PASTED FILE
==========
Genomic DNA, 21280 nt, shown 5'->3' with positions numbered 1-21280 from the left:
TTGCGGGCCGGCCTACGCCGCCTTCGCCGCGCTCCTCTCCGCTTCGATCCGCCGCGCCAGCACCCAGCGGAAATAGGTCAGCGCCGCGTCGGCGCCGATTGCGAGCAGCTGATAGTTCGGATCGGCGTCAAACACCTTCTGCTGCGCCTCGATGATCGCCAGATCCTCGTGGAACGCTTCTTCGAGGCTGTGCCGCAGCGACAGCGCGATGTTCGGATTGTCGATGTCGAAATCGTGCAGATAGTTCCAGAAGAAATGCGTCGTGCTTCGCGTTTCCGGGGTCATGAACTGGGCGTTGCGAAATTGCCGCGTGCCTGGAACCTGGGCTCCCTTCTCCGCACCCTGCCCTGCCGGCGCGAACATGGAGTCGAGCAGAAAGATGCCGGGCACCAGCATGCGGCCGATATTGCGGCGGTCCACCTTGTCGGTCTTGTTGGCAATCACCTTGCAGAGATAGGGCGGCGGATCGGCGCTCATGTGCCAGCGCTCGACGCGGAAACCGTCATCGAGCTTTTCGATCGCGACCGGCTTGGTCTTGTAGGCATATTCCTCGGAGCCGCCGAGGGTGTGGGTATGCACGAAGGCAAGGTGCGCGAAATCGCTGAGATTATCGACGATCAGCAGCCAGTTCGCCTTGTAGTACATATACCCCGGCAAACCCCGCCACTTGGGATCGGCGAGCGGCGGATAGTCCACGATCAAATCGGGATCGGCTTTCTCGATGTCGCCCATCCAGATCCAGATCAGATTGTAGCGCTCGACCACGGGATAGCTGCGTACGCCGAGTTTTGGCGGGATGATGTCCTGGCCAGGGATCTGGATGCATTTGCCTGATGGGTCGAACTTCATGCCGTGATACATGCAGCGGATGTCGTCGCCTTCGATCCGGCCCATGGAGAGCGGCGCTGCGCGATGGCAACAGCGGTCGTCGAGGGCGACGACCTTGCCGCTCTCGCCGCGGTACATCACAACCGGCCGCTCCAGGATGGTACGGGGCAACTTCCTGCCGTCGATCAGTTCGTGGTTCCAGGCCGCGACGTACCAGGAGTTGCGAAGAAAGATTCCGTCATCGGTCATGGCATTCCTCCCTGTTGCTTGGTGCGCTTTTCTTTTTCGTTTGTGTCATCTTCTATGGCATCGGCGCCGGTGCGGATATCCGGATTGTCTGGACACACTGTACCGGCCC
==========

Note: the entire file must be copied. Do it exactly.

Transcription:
Genomic DNA, 21280 nt, shown 5'->3' with positions numbered 1-21280 from the left:
TTGCGGGCCGGCCTACGCCGCCTTCGCCGCGCTCCTCTCCGCTTCGATCCGCCGCGCCAGCACCCAGCGGAAATAGGTCAGCGCCGCGTCGGCGCCGATTGCGAGCAGCTGATAGTTCGGATCGGCGTCAAACACCTTCTGCTGCGCCTCGATGATCGCCAGATCCTCGTGGAACGCTTCTTCGAGGCTGTGCCGCAGCGACAGCGCGATGTTCGGATTGTCGATGTCGAAATCGTGCAGATAGTTCCAGAAGAAATGCGTCGTGCTTCGCGTTTCCGGGGTCATGAACTGGGCGTTGCGAAATTGCCGCGTGCCTGGAACCTGGGCTCCCTTCTCCGCACCCTGCCCTGCCGGCGCGAACATGGAGTCGAGCAGAAAGATGCCGGGCACCAGCATGCGGCCGATATTGCGGCGGTCCACCTTGTCGGTCTTGTTGGCAATCACCTTGCAGAGATAGGGCGGCGGATCGGCGCTCATGTGCCAGCGCTCGACGCGGAAACCGTCATCGAGCTTTTCGATCGCGACCGGCTTGGTCTTGTAGGCATATTCCTCGGAGCCGCCGAGGGTGTGGGTATGCACGAAGGCAAGGTGCGCGAAATCGCTGAGATTATCGACGATCAGCAGCCAGTTCGCCTTGTAGTACATATACCCCGGCAAACCCCGCCACTTGGGATCGGCGAGCGGCGGATAGTCCACGATCAAATCGGGATCGGCTTTCTCGATGTCGCCCATCCAGATCCAGATCAGATTGTAGCGCTCGACCACGGGATAGCTGCGTACGCCGAGTTTTGGCGGGATGATGTCCTGGCCAGGGATCTGGATGCATTTGCCTGATGGGTCGAACTTCATGCCGTGATACATGCAGCGGATGTCGTCGCCTTCGATCCGGCCCATGGAGAGCGGCGCTGCGCGATGGCAACAGCGGTCGTCGAGGGCGACGACCTTGCCGCTCTCGCCGCGGTACATCACAACCGGCCGCTCCAGGATGGTACGGGGCAACTTCCTGCCGTCGATCAGTTCGTGGTTCCAGGCCGCGACGTACCAGGAGTTGCGAAGAAAGATTCCGTCATCGGTCATGGCATTCCTCCCTGTTGCTTGGTGCGCTTTTCTTTTTCGTTTGTGTCATCTTCTATGGCATCGGCGCCGGTGCGGATATCCGGATTGTCTGGACACACTGTACCGGCCC